Tag Archive | Documentary

Matt Johnson’s The The Reemerge With Comeback Tour and New Documentary!

Band On Stage In Shadow
The The Onstage at NYC’s Beacon Theater (All Photos By Gail)

Nostalgia doesn’t have to look a certain way. My first memory of nostalgia as a movement, or social phenomena, is from the 1980s, when the States experienced a massive wave of sentimentality for the pop culture of the 1950s. Suddenly, modern trends were pushed aside as the populace indulged a compulsion to revisit and appropriate the music, fashion and lifestyle of that era. It seemed like a big deal at the time, but as I get older I understand that the experience of nostalgia need not take place on such a grand scale. It can be drilled-down to keenly personal moments: a favorite scent, a photograph, or even a song can carry with it the power of full transportation to the past.

Nostalgia for ‘80s New Wave and Post-Punk Rock is big among many friends my age — especially those I met when we were all doing college radio together — because, when those songs were brand new, our immersion in the music scene was inseparable from the way we were living our lives. Music. Was. Everything. When I think about what my life was like in 1983, the year I graduated from college and was facing a litany of consequential life decisions, Soul Mining by the English band The The is the album that soundtracks those memories. I was 22 years old, and so was Matt Johnson, the singer, songwriter, multi-instrumentalist and essential brain trust of The The.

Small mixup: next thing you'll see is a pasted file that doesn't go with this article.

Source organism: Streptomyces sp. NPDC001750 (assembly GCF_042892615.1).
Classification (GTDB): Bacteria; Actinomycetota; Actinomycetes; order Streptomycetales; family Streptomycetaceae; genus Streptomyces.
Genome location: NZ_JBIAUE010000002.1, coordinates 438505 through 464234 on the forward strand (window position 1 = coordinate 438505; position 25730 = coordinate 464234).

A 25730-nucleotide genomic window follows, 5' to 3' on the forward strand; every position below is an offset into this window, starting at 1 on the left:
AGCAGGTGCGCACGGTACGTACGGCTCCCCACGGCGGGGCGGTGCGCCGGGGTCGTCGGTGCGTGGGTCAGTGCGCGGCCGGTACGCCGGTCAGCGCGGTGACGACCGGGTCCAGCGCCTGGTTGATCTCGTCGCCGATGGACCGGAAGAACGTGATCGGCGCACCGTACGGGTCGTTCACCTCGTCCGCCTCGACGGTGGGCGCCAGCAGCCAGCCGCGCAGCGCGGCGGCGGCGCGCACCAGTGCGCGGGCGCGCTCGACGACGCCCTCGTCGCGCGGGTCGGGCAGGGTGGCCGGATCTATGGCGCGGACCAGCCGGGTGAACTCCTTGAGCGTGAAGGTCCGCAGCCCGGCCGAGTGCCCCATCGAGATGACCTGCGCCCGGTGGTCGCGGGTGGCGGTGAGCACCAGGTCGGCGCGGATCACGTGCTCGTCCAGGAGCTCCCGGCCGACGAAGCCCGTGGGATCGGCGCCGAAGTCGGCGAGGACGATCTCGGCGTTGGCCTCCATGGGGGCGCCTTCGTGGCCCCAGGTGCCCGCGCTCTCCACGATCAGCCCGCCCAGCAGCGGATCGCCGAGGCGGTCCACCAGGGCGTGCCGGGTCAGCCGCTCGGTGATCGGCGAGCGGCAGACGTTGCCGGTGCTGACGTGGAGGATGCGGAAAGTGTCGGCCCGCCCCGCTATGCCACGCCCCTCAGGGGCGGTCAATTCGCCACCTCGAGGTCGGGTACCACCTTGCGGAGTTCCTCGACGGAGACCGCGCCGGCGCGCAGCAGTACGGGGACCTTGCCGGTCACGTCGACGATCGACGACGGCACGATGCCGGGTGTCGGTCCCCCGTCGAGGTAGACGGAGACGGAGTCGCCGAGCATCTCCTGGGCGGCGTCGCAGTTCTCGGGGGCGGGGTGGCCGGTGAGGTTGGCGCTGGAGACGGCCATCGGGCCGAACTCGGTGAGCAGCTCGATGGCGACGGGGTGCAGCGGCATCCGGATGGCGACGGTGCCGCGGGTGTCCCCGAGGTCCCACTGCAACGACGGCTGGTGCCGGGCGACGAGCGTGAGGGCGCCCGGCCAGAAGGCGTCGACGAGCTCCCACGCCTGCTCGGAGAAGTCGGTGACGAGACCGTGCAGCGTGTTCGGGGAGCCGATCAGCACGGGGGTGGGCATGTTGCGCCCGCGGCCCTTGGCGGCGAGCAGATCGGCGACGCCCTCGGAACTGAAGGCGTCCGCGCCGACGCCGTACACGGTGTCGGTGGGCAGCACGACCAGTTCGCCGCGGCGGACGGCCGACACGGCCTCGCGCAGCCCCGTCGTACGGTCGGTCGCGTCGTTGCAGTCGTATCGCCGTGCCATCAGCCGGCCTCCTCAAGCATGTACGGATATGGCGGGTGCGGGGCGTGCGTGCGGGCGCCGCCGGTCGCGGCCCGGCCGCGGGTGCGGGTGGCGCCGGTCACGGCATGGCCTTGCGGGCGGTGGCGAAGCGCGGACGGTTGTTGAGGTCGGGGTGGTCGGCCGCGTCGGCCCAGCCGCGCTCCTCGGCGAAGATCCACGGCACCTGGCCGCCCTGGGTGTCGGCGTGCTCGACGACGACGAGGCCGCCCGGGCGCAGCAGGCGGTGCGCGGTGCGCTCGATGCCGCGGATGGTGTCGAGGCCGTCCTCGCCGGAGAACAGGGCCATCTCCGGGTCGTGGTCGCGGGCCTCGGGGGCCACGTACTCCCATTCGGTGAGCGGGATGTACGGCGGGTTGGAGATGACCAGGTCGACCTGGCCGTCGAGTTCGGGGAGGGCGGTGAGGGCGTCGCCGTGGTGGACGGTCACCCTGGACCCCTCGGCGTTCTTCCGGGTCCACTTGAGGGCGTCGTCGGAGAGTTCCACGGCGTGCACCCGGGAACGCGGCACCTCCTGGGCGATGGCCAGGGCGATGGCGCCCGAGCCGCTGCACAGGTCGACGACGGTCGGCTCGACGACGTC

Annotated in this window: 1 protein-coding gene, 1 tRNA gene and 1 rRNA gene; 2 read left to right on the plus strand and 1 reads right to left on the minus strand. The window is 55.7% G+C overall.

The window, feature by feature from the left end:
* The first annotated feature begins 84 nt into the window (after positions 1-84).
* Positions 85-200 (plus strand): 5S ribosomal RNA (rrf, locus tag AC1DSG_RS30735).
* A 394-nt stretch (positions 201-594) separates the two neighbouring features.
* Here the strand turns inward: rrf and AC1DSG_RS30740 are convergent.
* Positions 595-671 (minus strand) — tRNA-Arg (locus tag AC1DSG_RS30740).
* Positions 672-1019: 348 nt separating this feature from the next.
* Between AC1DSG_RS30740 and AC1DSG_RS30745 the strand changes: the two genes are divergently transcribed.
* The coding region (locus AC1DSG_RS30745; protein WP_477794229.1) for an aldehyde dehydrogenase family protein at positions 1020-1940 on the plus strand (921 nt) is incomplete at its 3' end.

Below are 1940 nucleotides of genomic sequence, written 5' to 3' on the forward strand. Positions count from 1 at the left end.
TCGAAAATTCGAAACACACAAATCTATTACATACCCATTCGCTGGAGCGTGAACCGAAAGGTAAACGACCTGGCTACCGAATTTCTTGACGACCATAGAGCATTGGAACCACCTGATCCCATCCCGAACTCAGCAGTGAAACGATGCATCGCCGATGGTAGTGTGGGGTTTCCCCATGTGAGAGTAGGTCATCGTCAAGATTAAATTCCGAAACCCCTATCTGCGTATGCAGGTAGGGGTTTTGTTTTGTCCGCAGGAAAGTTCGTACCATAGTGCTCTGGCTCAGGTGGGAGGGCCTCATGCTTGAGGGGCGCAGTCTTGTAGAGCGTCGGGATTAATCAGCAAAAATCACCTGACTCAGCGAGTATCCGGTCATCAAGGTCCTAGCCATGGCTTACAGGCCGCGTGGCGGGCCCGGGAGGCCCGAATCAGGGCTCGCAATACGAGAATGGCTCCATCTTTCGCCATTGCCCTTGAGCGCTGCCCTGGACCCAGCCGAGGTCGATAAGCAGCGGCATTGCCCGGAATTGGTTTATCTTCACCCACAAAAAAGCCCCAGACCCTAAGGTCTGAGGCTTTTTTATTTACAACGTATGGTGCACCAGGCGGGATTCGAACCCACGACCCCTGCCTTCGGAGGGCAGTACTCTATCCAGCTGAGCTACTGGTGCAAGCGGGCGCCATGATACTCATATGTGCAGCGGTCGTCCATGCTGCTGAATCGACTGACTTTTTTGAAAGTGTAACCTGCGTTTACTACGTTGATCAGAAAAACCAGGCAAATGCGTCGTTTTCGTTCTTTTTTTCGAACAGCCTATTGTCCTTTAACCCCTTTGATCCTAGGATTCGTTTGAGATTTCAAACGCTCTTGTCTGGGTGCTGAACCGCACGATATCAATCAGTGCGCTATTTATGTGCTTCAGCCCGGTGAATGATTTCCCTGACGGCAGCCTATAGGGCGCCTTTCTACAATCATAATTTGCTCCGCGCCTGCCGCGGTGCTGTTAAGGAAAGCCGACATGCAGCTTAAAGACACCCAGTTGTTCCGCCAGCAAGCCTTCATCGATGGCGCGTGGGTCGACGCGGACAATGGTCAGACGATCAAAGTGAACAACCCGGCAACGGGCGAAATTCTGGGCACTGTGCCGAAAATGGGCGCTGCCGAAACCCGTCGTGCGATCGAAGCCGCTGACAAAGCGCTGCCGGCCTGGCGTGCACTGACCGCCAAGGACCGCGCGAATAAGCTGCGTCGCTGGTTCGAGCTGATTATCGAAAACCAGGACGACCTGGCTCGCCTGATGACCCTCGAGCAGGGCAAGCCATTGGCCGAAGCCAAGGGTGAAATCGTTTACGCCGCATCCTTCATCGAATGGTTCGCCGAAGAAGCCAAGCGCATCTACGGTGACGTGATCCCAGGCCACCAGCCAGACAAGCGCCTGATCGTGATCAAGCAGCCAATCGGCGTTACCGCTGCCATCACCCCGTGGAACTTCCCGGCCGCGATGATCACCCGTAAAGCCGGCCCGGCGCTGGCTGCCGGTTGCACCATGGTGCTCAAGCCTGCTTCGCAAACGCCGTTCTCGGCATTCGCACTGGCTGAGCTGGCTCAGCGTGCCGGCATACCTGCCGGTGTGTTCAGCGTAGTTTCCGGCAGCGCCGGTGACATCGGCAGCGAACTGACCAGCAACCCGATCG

The The Soul Mining CD Cover
Soul Mining CD Cover Signed By Matt Johnson

Comprised of eight all-killer-no-filler tracks, Soul Mining is a lyrically existential, aurally cinematic album that I would describe as a well-oiled juggernaut of emotional and sensory catharsis. While it can be interpreted as a loose concept album, two songs have always, for me at least, stood out from the pack. “This Is The Day” — arguably The The’s most famous song — employs Dylanesqe word economy as the song’s narrator welcomes a hard-reboot of a life looked-back-on with expansive disappointment. With its sublime wistfulness, “This Is The Day” manages to be both melancholy and inspiring simultaneously. It is also the only pop song I can name on which the lead instrument is the accordion. And then there’s “Uncertain Smile,” a song about an unrequited love affair whose pensive lyrics read like the bedsit rumination of a middle-aged loser, despite the fact that Matt Johnson wrote the song when he was just 19 years old. Those two songs are like a time machine for me: when I hear them, I can recall and visualize full chapters of my youth whose details would otherwise be unavailable to me. The power of music.

I admit I hadn’t listened to Soul Mining in (easily) twenty years when I got an email at the end of August announcing that Matt Johnson had put together a new line up of The The, and was embarking on a tour called The Comeback Special. The tour would coincide with screenings, in every US city on the itinerary, of an enigmatically-titled new documentary film, The Inertia Variations, of which Johnson is the subject. Somehow, I managed to score tickets to both events. The rest of this post is about the film, which I saw on a Saturday, and the concert, which I attended the following Monday.